D.C. Appeals Court Rules For Teen Seeking Abortion While In U.S. Illegally : The Two-Way The larger appeals court reversed a decision by a three-judge panel that in effect put off the girl's abortion. She is in federal custody, and authorities refuse to release her for the procedure.

D.C. Appeals Court Rules For Teen Seeking Abortion While In U.S. Illegally

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In this next story, the national debate over immigration collides with the debate over abortion. A 17-year-old who's in the United States illegally has been trying to get an abortion for some weeks. The Trump administration resisted, but today, she is expected to get the abortion. NPR's Sarah McCammon is following the story of a woman known to us only as Jane Doe.

Sarah, good morning.

SARAH MCCAMMON, BYLINE: Good morning, Steve.

INSKEEP: And I guess we should clarify, we're just calling her Jane Doe because she's a minor. She's under 18. What is known about her, though?

MCCAMMON: Well, we know that she came into the U.S. from Central America without her parents in early September, according to her lawyers. And she's being held in a private facility in Brownsville, Texas, that contracts with the federal government. So because she's an unaccompanied minor, she is under the control of the U.S. Department of Health and Human Services.

And Steve, late last month, she asked for and received permission from a state judge in Texas to get an abortion. That is required under Texas law because she's a minor. There's a parental consent law there. But the federal government has been blocking her from leaving that facility to get the abortion.

INSKEEP: So the federal government is acting - and I don't want to be too colloquial here, but the federal government is acting like her mom or her dad. I mean, they're saying, we are effectively in the role of a parent here, and we don't want this to happen.

MCCAMMON: Right, they have custody of her. They say they don't want to facilitate the procedure, as they put it. And we should note, Steve, the girl is - the young woman is not asking the government to pay for the abortion. That's prohibited, most of the time, under federal law. They do - she is asking to be allowed to leave to get an abortion.

In a court hearing I attended last week in Washington, attorneys for the federal government argued that they're looking out for her best interests in refusing this. And they say their goal is to promote childbirth and to protect fetal life.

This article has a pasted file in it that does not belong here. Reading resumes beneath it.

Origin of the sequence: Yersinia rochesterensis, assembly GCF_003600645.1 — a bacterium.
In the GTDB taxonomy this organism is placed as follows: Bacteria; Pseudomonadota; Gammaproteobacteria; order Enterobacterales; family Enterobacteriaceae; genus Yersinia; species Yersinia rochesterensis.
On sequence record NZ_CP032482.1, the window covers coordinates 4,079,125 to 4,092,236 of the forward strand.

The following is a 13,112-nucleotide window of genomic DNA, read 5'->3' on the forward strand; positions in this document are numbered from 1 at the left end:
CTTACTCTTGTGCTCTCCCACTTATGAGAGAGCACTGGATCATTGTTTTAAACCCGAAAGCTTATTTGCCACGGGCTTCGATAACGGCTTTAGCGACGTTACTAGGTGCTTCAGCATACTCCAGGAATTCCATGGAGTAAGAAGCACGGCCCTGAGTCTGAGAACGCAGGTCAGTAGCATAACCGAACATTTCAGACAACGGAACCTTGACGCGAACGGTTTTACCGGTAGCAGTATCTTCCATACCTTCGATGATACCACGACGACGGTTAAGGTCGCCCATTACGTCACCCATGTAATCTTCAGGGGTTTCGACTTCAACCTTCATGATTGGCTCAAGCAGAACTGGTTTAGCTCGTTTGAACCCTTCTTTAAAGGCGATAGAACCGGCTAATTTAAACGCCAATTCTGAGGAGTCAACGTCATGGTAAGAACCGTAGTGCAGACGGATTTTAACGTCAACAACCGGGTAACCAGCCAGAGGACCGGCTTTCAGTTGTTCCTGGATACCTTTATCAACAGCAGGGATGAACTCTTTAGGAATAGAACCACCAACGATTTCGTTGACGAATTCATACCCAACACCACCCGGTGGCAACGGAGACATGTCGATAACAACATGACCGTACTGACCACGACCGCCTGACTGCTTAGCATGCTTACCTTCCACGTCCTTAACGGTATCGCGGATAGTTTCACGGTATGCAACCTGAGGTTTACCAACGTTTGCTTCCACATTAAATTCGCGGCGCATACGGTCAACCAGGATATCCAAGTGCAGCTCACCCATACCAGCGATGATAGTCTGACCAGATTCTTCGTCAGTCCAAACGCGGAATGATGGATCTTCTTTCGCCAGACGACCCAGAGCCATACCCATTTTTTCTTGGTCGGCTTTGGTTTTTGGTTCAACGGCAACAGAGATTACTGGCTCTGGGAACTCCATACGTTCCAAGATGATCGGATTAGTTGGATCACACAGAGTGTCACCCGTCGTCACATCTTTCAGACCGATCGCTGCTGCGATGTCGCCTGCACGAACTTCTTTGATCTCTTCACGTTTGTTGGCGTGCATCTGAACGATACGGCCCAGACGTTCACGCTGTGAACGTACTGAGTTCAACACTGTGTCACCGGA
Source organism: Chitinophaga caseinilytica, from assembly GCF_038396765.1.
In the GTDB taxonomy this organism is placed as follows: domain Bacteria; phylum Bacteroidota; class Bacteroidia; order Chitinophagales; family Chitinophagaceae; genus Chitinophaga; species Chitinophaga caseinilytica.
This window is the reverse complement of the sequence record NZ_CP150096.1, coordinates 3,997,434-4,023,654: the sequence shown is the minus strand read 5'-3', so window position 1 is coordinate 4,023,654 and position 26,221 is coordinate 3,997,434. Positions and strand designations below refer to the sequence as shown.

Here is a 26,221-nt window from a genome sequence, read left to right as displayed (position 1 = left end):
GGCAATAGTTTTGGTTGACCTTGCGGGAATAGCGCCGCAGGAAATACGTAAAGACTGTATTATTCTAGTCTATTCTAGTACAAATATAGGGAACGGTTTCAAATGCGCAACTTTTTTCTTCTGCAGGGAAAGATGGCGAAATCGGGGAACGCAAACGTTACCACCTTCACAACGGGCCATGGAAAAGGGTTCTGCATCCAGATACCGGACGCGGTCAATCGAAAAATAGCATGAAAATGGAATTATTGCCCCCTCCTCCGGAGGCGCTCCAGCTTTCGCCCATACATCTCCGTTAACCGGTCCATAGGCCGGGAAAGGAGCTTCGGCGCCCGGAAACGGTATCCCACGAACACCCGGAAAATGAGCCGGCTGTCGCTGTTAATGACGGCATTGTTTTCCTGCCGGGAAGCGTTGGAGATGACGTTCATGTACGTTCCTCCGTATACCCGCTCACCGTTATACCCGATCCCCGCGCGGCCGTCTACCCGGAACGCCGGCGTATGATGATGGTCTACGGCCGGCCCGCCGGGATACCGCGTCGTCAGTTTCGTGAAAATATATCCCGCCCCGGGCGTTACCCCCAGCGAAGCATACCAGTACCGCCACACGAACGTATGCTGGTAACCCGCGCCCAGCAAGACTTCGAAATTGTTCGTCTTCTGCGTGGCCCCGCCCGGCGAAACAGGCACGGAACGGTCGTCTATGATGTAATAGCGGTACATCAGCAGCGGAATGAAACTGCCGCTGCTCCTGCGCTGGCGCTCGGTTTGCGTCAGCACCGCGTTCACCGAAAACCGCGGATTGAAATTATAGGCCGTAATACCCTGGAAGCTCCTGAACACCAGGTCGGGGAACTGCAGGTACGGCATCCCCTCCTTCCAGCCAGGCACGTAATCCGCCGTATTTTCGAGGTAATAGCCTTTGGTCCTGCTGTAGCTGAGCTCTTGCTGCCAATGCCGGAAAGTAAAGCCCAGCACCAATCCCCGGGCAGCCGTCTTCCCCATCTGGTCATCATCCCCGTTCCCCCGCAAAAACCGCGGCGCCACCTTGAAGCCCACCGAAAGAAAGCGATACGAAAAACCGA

INSKEEP: To promote childbirth - what do they mean by that, exactly, because that sounds a little different than protecting the life of the unborn, say?

MCCAMMON: Right, well, they talk about both. And clearly, it's the Trump administration's policy, you know, to oppose abortion rights, in many cases. And the - you know, again, the lawyers for the federal government say they see this as in the girl's best interest, that it's best for her not to have this abortion. The girl, of course, feels the opposite.

INSKEEP: And how did the court find?

MCCAMMON: Well, there's been a lot of legal back-and-forth. So at this point, a federal appeals court in D.C. has said the Trump administration can't block this young woman from getting the abortion any longer. Now, that's a reversal of an order from late last week by a three-judge panel that had said the government should find a sponsor for the young woman - the idea there, Steve, being the - someone who could take responsibility for her so the government wouldn't have to be involved. This reverses that.

INSKEEP: In other words, she doesn't have to find a sponsor. She can go ahead with this abortion should she choose to do so. Is that, then, the end of the legal battle or could we be looking at one more step?

MCCAMMON: Well, it depends on whether or not the government files an appeal. The federal government, as I understand it, still could do that. We were told that the girl received another round of counseling yesterday, as required under Texas law, and that she is expected to get the abortion today.

INSKEEP: Sarah, thanks very much for the update, really appreciate it.

MCCAMMON: Thanks, Steve.

INSKEEP: That's NPR's Sarah McCammon.


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